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This week being Passover, I revisited a post from a couple of years ago, The Rabbi’s leadership wisdom. In it, I debated the relationship between ‘telling it like it is’ and unintended consequences: in corporate life, like in real life, the messenger bears in part the responsibility for the impact of revealing ‘the truth’ to another person. Examining the argument in today’s light of continuous headlines and spotlight through social media, I ruminated on Jon Ronson’s sobering TED talk  on how ‘online shaming’ can spin out of control – specifically the story of Justine Sacco who saw her career ruined due to one single misunderstood tweet with all the action taking place while she was sleeping on an overnight flight to South Africa. Delivering ‘the truth’ is no longer the issue. Truth has become a mere inconvenience to a well crafted narrative. This is not totally new: ‘truth’ has long been an irrelevance to tabloid (and often larger format) newspapers, but they only had one print run per day. Today, untruths and instant judgment run every second. This has profound leadership implications. It has become almost impossible to fully control the narrative about an organisation: there will always be somebody somewhere who disagrees with you and who will shout rather loudly. The classic approach to controlled messaging is pretty much dead. Instead, companies must ‘sense and respond’ in real time. Even small businesses have an army of staff monitoring social platforms and aiming to guide the news flow rather than try to control it. As this has now entered everyday life, what are the consequences for individual leaders when communicating with their team? – How do we deal with cynicism, instant response and a generally shallower debate? Here are three tips:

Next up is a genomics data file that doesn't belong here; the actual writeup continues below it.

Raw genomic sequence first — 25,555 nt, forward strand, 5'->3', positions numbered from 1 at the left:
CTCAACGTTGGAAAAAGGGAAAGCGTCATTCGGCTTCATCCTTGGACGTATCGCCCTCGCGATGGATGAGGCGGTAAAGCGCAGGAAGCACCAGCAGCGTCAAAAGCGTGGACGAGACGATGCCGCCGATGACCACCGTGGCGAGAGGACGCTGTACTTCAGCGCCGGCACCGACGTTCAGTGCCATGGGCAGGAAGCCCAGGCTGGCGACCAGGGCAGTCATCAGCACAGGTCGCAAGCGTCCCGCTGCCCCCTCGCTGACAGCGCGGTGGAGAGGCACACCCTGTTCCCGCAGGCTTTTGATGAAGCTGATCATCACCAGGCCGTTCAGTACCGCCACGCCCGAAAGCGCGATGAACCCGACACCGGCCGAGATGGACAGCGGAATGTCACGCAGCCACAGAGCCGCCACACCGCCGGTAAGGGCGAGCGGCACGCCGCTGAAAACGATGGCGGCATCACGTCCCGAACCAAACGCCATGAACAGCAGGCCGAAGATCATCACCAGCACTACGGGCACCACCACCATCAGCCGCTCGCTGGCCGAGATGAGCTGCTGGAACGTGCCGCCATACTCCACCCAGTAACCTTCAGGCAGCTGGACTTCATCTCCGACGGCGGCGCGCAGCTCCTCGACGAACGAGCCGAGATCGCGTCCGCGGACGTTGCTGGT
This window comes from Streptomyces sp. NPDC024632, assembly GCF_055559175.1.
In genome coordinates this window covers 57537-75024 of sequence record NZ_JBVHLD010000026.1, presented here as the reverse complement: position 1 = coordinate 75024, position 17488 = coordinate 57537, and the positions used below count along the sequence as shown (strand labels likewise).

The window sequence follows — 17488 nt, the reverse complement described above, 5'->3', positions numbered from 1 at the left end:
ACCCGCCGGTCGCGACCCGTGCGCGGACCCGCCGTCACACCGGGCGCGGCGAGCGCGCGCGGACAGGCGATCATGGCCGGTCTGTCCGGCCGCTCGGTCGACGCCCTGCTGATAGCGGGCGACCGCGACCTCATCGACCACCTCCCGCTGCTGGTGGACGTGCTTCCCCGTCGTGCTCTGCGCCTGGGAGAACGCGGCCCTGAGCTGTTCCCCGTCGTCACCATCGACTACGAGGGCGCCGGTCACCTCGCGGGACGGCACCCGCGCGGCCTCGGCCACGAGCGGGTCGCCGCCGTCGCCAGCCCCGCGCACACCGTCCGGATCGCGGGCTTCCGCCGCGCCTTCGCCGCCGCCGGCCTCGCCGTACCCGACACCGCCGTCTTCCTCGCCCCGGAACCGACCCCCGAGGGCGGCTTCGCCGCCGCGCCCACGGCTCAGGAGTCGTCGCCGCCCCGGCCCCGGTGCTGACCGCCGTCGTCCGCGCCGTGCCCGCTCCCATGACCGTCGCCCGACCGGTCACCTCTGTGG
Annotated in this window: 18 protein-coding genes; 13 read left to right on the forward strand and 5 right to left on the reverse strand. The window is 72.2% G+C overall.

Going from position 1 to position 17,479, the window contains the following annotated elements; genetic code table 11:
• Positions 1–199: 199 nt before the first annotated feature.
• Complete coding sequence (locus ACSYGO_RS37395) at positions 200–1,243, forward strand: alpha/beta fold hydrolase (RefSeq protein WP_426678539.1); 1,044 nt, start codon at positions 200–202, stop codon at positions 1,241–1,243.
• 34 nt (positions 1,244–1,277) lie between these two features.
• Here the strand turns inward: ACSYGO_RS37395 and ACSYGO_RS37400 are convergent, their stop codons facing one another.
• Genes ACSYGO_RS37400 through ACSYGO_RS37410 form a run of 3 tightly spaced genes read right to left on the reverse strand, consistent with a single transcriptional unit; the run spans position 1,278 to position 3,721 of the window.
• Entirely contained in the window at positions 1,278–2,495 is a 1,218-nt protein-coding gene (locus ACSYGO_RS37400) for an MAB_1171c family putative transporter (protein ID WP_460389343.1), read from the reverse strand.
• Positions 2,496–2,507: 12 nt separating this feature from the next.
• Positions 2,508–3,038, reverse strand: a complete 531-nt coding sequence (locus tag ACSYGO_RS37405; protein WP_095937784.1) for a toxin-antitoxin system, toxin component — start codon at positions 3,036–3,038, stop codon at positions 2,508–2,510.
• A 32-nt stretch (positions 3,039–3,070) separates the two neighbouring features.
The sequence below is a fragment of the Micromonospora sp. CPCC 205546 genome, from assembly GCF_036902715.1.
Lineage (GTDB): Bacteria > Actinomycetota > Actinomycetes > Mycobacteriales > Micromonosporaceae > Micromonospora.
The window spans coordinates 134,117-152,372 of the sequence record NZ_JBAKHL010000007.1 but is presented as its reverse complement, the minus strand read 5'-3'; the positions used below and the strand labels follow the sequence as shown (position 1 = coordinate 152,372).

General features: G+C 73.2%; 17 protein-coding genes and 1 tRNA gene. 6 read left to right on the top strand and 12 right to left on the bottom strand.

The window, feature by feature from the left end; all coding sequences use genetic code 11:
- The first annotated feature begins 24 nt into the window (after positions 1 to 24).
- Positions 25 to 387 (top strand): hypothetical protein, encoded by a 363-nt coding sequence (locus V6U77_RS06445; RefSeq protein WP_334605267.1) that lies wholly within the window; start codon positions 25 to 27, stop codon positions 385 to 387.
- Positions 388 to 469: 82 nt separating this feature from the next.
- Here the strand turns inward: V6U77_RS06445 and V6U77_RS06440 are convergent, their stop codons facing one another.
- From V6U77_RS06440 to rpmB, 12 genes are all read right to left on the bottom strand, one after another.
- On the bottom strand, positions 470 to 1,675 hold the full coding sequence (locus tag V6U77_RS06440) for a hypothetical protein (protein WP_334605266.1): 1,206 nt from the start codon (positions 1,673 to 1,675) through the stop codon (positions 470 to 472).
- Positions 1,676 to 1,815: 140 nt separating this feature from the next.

• Communicate often, even in the absence of major news. This is aligned with modern media expectations, as well as good psychology: we know that attention is a universal craving. The worst corporate low grade weapon is to ignore people
  • Communicate positively, but without spin. We know that high performing teams have a language of optimism built-in: it helps them rebound in adversity and creates a higher level of energy. So when the news is not so good, tell it like it is and then focus on next steps
  • Communicate with everybody. When we carried out our research on CEO for a day, one of the biggest demands was for strategy to be shared widely, treating everybody as adults who can be trusted to apply the strategy at their own level

Perhaps there is no such thing as ‘corporate truth’, By applying the tips above you will at least enhance your ‘corporate trust’ as a leader.

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